Israel is obliged to cease action, end occupation unconditionally and immediately, must deliver guarantees of non-repetition” and pay reparation for the caused damage.

“All states are under obligation not to recognize illegal annexation” UN General Assembly and Security Council “must consider” what is necessary to bring illegal occupation to an end. “At stake is the safety and the very existence of the Palestinian people”. The UN has a “permanent responsibility” towards Palestine, concluded the Colombian representative.

Cuba: Israel commits “low intensity genocide”, the United States is complicit

On behalf of Cuba spoke Anayansi Rodríguez Camejo, Deputy Minister for Foreign Affairs

Cuba has already presented a written statement, the presence in the hearing occurs in the interest of preserving the existence of the Palestinian people, the Deputy Minister stated. The Palestinian people continues to be massacred with “the complicity of countries such as the United States, responsible before the international law for genocide, war crimes, crimes against humanity and the apartheid regime”.

According to Rodríguez Camejo, the court and the delegations “bear a high moral, historical and legal responsibility to pronounce ourselves in a clear, transparent and forceful manner on the ignominious situation of the Palestinian people”.

Israel’s occupation “is a wrongful act” that violates general customary law. The UN resolution 242 from 1967 demands Israel to withdraw from the occupied territories and establishes the Green Line as the demarcation line between Israel and Palestine. Thus, occupation turns into an illegal act of annexation”, she added.

Israel’s occupation of East Jerusalem and the Golan Heights are null and void and should not be recognized.

According to the Cuban representative, Israel also violates the UN Declaration of the Granting of Independence to Colonial Countries and Peoples, which establishes the Palestinian right to self-determination. In contradiction to that, Israel pursues a settlement policy with the aim of “forced demographic change”. By that, Israel violates the UNSC resolution 242 and the Oslo Accords which demand that no party shall modify the situation until pending negotiated solution.

Israel also commits war crimes under the Fourth Geneva Convention and international humanitarian law by its “destruction and appropriation of property”, its “collective punishment” by the blockade of the Gaza Strip, lack of protection of civilians.

“All this with the complicity of the United States of America which prevents the international community from acting to protect the Palestinian people. The justification for fighting terrorists and exercising the right to self-defense are deceitful when they are raised by the aggressors themselves”, Rodríguez Camejo said.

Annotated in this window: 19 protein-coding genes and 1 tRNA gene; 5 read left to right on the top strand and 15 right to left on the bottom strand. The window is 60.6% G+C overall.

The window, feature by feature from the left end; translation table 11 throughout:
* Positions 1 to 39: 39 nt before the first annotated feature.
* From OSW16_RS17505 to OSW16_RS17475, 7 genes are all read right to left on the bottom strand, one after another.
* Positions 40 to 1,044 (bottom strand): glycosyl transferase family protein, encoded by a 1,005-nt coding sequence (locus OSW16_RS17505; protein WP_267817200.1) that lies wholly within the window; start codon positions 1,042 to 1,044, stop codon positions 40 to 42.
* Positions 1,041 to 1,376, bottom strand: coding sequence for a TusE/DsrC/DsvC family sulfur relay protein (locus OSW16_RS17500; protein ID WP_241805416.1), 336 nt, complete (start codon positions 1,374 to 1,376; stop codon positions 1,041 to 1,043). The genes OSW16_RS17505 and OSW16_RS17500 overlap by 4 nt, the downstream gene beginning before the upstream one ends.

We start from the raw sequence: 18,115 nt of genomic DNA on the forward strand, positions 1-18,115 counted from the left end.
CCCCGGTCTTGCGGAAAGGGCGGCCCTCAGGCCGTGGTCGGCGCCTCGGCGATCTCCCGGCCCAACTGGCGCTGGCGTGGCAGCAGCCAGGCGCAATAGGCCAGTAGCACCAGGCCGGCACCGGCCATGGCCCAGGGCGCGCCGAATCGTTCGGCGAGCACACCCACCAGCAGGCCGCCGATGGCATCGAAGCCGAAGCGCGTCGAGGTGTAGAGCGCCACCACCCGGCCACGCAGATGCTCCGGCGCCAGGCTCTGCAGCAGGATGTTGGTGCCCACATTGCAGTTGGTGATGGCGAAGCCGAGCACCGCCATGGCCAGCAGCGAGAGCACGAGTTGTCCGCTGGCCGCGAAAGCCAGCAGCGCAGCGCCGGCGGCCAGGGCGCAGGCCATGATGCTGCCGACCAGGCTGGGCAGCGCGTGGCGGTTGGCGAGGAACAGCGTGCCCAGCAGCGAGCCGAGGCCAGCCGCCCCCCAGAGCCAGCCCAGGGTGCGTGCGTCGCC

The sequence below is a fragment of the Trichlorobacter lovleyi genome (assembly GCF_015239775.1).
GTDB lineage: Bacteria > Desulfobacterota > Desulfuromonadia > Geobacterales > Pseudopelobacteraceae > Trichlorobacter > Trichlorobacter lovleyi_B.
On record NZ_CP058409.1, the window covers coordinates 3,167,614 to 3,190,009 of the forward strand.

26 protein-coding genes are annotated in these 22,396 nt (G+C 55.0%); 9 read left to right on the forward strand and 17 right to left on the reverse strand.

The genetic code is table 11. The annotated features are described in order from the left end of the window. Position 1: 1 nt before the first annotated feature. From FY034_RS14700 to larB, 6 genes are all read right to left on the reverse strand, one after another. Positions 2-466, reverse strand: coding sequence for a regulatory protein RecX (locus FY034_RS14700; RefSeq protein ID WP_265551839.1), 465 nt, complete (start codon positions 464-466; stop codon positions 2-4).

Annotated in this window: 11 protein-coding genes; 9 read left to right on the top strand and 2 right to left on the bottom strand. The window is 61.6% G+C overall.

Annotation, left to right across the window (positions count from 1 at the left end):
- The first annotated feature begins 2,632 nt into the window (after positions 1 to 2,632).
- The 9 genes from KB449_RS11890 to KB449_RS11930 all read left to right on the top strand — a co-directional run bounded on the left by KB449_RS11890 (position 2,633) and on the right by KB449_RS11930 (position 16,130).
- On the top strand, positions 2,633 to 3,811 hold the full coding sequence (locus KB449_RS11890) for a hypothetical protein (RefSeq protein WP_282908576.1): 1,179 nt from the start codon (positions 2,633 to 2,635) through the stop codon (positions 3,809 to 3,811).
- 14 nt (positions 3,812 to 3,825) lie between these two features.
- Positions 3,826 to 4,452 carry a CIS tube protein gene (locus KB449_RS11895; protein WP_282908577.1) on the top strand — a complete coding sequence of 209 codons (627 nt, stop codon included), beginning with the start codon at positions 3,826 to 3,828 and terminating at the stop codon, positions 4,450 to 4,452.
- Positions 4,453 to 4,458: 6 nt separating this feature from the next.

Israel pursues “institutionalized violence” that includes “massive confiscations of land and property, unlawful killings, extrajudicial executions, torture, administrative detentions, forced transfers, restriction of movement and the denial of nationality and citizenship to the Palestinian population”.

This all amounts to “low-intensity genocide”, for which to be stated one single case of a victim is enough.

The court should “establish responsibilities for Israel and its accomplices” in regard to state responsibility, oblige all states to comply with existing norms, address separately the issue of responsibility of other states when aiding Israel and make a “special pronouncement” in regard to Jerusalem.

“The international community requires a pronouncement that makes it clear to those responsible that today they may use their force against the innocent civilians, but this force will not be enough to spare them from justice.”

Egypt: “History will judge on us for how we respond today”

Jasmine Moussa, Legal Counsellor, Cabinet of the Minister for Foreign Affairs, Ministry of Foreign Affairs spoke on behalf of the Arab Republic of Egypt.

“Israel is deliberately creating conditions in Gaza that make life in Gaza impossible”, she began her words. The presumed attack on the city of Rafah is a continuation of the policy of mass expulsion. Israel also continues its illegal acts in the West Bank, burying any hope for the two-state-solution.

Palestine is “de facto and de jure under annexation” with a “blatant disregard for international law. The numbers of illegal settlers have arrived at 750 thousand, meaning a “deliberate alteration” of demographic structure.